Last night’s Ian Stewart trade suffered more for its timing – at the very end of a Winter Meetings that saw the Cubs do less than many fans were hoping – than for its actual merits. On the balance, I’m still not crazy about the trade, primarily because I’m not crazy about the idea of counting on Ian Stewart as the Cubs’ third baseman in 2012.

But did the new bosses really deserve outrage over the trade of a couple kids with medium upsides (ones who probably didn’t have a spot on the Cubs) for another couple young players with more upside? Nah.

It’s just one small move among many, and it lines up with what we’ve been told all along – Theo Epstein and Jed Hoyer are here to rebuild the Cubs from the ground up, and it will take time. Competing in 2012 would be nice, but let’s keep our sights set on the goal. The long term. Theo and Jed are simply doing the things they were brought here to do. The things they’ve done elsewhere. The things that made us so excited to get them in the first place.

Maybe I developed tunnelvision on Chase Headley – someone for whom the asking price may have been nuts – and forgot about what the rest of the third base options look like out there after Stewart. I’ll never know exactly what went on behind the scenes. So, for now, I’m patient. And trusting.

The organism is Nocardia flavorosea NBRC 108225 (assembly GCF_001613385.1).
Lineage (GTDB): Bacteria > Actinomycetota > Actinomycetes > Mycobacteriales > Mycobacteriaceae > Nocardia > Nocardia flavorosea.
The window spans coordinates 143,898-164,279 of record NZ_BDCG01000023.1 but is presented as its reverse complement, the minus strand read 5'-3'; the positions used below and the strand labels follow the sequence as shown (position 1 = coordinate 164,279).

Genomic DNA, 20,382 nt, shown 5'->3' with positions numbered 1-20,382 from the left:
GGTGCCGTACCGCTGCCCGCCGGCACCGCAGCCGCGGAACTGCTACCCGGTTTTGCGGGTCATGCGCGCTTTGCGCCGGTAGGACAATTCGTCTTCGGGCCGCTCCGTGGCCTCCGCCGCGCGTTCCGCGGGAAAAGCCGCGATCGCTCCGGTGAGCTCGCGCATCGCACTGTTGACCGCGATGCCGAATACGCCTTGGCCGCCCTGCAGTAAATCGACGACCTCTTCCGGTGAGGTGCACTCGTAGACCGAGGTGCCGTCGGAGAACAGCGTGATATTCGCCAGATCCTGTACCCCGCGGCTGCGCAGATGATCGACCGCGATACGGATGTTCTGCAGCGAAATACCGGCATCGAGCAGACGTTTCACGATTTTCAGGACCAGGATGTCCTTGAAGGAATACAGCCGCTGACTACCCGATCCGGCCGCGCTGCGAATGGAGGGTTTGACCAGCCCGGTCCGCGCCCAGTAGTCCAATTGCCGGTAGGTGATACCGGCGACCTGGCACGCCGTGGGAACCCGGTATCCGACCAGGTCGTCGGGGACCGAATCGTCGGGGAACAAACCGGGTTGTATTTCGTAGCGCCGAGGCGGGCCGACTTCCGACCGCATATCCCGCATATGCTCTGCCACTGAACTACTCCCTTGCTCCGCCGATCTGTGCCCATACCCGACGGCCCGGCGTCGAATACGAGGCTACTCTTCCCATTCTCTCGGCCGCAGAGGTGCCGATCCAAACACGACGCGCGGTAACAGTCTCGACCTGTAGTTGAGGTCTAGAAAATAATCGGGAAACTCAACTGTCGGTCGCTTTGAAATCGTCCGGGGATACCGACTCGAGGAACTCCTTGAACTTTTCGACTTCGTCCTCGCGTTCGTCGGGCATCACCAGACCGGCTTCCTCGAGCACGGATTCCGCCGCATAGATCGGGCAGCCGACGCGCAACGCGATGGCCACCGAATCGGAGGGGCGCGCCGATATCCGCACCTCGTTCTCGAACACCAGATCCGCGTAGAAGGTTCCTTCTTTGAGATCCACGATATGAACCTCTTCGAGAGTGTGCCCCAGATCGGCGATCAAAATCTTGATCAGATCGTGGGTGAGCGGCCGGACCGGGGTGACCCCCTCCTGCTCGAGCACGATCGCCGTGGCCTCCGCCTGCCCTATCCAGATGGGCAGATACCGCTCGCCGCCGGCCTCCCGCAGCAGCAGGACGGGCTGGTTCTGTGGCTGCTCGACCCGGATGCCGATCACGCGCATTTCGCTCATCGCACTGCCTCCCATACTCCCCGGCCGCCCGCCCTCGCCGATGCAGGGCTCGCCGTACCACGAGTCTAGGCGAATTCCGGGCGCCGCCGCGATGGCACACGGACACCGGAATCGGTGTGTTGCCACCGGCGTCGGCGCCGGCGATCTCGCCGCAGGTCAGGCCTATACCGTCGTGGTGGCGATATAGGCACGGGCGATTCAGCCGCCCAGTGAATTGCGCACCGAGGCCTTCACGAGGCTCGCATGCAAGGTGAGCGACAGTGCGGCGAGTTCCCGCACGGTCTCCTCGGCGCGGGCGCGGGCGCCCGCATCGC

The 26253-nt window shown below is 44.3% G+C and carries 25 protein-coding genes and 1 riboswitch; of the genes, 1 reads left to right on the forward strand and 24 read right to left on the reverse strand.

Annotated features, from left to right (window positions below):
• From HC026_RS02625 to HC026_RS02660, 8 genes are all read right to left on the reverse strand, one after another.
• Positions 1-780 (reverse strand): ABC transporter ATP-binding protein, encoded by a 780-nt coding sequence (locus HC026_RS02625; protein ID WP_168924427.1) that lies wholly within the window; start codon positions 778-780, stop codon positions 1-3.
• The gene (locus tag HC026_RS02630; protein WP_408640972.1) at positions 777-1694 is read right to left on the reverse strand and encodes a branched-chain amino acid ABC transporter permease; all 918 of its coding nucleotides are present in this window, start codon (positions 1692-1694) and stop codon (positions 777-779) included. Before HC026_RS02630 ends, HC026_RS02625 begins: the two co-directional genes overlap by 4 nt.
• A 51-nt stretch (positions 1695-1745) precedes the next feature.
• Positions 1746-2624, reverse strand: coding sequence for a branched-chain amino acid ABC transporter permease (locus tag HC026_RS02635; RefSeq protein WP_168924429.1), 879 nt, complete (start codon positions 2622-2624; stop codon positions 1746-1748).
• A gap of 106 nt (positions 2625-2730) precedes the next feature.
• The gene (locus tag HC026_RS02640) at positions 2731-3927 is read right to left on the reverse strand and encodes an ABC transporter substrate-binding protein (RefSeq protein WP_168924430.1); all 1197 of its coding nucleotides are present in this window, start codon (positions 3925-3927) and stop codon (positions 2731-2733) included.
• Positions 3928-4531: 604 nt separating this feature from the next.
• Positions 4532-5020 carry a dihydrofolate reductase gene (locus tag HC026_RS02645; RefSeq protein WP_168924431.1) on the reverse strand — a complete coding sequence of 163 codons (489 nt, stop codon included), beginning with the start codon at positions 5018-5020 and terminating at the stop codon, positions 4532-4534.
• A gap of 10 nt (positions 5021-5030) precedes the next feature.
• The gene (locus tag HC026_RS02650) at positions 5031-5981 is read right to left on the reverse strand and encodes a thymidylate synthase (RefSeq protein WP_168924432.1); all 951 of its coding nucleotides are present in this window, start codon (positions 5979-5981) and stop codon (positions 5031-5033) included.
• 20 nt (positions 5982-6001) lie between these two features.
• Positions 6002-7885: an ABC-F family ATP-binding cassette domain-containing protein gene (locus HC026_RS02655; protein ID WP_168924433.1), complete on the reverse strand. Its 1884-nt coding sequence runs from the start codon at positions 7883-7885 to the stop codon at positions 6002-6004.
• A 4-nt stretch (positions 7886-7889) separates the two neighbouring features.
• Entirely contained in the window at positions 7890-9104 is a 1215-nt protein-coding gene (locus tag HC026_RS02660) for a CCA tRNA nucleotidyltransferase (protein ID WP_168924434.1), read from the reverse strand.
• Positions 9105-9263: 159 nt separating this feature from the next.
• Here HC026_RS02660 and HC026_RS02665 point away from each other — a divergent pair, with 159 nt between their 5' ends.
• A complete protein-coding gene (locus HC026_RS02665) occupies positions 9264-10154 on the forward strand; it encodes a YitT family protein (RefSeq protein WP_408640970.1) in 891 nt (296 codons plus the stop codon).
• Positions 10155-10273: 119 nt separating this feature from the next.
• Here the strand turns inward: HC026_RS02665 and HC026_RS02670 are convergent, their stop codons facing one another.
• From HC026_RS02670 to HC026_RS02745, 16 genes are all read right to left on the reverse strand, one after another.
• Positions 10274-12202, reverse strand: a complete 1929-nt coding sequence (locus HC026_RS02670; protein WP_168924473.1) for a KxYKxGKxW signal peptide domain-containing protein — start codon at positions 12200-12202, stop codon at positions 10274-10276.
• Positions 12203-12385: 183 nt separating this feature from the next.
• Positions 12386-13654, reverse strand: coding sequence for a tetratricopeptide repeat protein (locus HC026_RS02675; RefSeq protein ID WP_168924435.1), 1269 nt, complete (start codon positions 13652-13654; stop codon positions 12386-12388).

That all said, there were a number of reactions to, and discussions of, the move (mostly from Jed Hoyer), as well as important background tidbits on Stewart, worth reviewing.

  • Cubs’ GM Jed Hoyer spoke excitedly about Stewart, and, for now, is unqualifyingly calling Stewart the Cubs’ third baseman. “We wouldn’t have given up the talent that we did if we didn’t think he [would be the starting] third baseman,” said Cubs general manager Jed Hoyer. “We are expecting him to come in and he has to bounce back from last year. We are assuming he does. We are looking at him as our starting third baseman.” Frankly, would you expect Hoyer to say anything else? Even if the Cubs were looking to pick up, for example, someone like Headley, they’d do themselves no favors by announcing to the world that they view Stewart as a utility player.